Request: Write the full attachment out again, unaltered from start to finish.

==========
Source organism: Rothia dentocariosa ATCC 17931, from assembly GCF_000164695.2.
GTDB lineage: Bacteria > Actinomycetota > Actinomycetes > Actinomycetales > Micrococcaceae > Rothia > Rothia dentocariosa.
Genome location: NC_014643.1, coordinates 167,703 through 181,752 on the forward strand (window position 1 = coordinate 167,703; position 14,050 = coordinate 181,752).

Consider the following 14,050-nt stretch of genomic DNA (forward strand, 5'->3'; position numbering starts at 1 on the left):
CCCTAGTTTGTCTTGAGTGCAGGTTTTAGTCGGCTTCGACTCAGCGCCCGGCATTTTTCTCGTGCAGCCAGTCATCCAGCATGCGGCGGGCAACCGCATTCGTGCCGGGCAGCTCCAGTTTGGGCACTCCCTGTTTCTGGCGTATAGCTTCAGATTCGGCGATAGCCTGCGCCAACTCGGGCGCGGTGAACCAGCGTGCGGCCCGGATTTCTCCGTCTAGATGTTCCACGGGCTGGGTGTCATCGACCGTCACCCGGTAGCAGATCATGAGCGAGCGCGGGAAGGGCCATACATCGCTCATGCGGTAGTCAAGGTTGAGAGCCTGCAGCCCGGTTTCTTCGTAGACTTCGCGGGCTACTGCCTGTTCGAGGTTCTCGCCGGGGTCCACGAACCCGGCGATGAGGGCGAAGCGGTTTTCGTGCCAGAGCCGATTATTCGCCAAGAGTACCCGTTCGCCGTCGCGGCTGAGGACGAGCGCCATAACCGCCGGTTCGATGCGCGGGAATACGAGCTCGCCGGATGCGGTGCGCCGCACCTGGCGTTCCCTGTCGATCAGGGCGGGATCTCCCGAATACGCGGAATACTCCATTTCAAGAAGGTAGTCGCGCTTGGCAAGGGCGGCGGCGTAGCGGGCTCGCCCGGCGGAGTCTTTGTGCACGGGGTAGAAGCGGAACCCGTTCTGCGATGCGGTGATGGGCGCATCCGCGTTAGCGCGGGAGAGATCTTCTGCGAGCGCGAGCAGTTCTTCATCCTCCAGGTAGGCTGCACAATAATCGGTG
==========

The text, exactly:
Source organism: Rothia dentocariosa ATCC 17931, from assembly GCF_000164695.2.
GTDB lineage: Bacteria > Actinomycetota > Actinomycetes > Actinomycetales > Micrococcaceae > Rothia > Rothia dentocariosa.
Genome location: NC_014643.1, coordinates 167,703 through 181,752 on the forward strand (window position 1 = coordinate 167,703; position 14,050 = coordinate 181,752).

Consider the following 14,050-nt stretch of genomic DNA (forward strand, 5'->3'; position numbering starts at 1 on the left):
CCCTAGTTTGTCTTGAGTGCAGGTTTTAGTCGGCTTCGACTCAGCGCCCGGCATTTTTCTCGTGCAGCCAGTCATCCAGCATGCGGCGGGCAACCGCATTCGTGCCGGGCAGCTCCAGTTTGGGCACTCCCTGTTTCTGGCGTATAGCTTCAGATTCGGCGATAGCCTGCGCCAACTCGGGCGCGGTGAACCAGCGTGCGGCCCGGATTTCTCCGTCTAGATGTTCCACGGGCTGGGTGTCATCGACCGTCACCCGGTAGCAGATCATGAGCGAGCGCGGGAAGGGCCATACATCGCTCATGCGGTAGTCAAGGTTGAGAGCCTGCAGCCCGGTTTCTTCGTAGACTTCGCGGGCTACTGCCTGTTCGAGGTTCTCGCCGGGGTCCACGAACCCGGCGATGAGGGCGAAGCGGTTTTCGTGCCAGAGCCGATTATTCGCCAAGAGTACCCGTTCGCCGTCGCGGCTGAGGACGAGCGCCATAACCGCCGGTTCGATGCGCGGGAATACGAGCTCGCCGGATGCGGTGCGCCGCACCTGGCGTTCCCTGTCGATCAGGGCGGGATCTCCCGAATACGCGGAATACTCCATTTCAAGAAGGTAGTCGCGCTTGGCAAGGGCGGCGGCGTAGCGGGCTCGCCCGGCGGAGTCTTTGTGCACGGGGTAGAAGCGGAACCCGTTCTGCGATGCGGTGATGGGCGCATCCGCGTTAGCGCGGGAGAGATCTTCTGCGAGCGCGAGCAGTTCTTCATCCTCCAGGTAGGCTGCACAATAATCGGTG